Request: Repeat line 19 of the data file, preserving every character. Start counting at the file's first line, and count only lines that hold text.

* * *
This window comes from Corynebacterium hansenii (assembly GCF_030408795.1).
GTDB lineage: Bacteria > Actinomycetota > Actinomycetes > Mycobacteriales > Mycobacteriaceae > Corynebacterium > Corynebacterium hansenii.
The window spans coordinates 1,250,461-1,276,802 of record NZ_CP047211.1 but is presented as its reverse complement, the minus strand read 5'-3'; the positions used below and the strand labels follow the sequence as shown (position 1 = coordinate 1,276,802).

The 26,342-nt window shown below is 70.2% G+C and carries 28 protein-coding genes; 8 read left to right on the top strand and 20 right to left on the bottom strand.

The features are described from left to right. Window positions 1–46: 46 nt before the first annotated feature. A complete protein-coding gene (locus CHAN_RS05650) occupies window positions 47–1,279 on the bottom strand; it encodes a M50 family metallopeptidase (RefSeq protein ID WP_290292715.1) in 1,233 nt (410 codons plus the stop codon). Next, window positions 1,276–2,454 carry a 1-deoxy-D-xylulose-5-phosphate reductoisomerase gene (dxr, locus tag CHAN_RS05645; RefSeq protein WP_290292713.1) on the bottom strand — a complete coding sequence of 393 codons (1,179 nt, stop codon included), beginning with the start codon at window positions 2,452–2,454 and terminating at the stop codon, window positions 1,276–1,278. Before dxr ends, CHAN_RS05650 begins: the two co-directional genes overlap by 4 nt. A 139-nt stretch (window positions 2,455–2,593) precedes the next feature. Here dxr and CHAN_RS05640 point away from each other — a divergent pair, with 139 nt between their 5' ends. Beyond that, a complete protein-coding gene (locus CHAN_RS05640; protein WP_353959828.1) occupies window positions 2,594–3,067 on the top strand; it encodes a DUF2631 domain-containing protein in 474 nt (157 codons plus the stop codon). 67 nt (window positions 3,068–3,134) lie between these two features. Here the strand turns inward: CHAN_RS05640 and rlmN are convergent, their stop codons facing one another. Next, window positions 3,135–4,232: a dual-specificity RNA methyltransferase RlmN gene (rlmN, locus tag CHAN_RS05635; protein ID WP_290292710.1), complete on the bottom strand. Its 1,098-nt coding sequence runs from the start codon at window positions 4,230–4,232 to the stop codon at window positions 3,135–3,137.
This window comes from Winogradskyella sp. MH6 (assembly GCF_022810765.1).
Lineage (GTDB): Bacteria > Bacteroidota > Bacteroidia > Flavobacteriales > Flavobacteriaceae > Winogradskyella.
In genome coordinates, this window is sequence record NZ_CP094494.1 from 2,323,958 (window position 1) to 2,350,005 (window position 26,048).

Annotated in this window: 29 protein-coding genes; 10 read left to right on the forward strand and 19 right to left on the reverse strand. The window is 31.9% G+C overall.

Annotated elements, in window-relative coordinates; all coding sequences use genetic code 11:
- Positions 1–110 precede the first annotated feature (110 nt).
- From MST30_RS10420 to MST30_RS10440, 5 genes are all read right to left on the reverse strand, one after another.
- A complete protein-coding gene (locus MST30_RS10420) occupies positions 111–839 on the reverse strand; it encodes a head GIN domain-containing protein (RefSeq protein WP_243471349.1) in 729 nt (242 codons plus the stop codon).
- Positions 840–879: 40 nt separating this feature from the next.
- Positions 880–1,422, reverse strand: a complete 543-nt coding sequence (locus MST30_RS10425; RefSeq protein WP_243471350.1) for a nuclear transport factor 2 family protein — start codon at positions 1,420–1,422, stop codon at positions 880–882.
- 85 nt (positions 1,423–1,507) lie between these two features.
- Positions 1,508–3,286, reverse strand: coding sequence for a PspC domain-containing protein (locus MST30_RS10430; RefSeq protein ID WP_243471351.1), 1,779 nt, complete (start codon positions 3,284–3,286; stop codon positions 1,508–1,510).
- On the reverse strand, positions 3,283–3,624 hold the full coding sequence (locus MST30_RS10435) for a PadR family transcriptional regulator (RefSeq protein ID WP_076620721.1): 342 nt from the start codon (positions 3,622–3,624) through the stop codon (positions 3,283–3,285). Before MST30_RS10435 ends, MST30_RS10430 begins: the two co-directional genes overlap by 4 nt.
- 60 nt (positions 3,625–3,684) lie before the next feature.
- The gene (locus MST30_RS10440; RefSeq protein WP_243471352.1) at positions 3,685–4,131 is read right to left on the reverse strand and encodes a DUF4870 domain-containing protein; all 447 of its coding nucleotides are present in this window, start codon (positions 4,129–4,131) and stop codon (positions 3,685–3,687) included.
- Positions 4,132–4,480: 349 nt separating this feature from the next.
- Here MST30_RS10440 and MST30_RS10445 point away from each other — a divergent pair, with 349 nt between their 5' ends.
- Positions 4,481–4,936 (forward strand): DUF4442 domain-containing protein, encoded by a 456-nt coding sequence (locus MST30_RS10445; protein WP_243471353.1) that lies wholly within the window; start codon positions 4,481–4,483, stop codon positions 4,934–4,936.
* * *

- 60 nt (positions 3,625–3,684) lie before the next feature.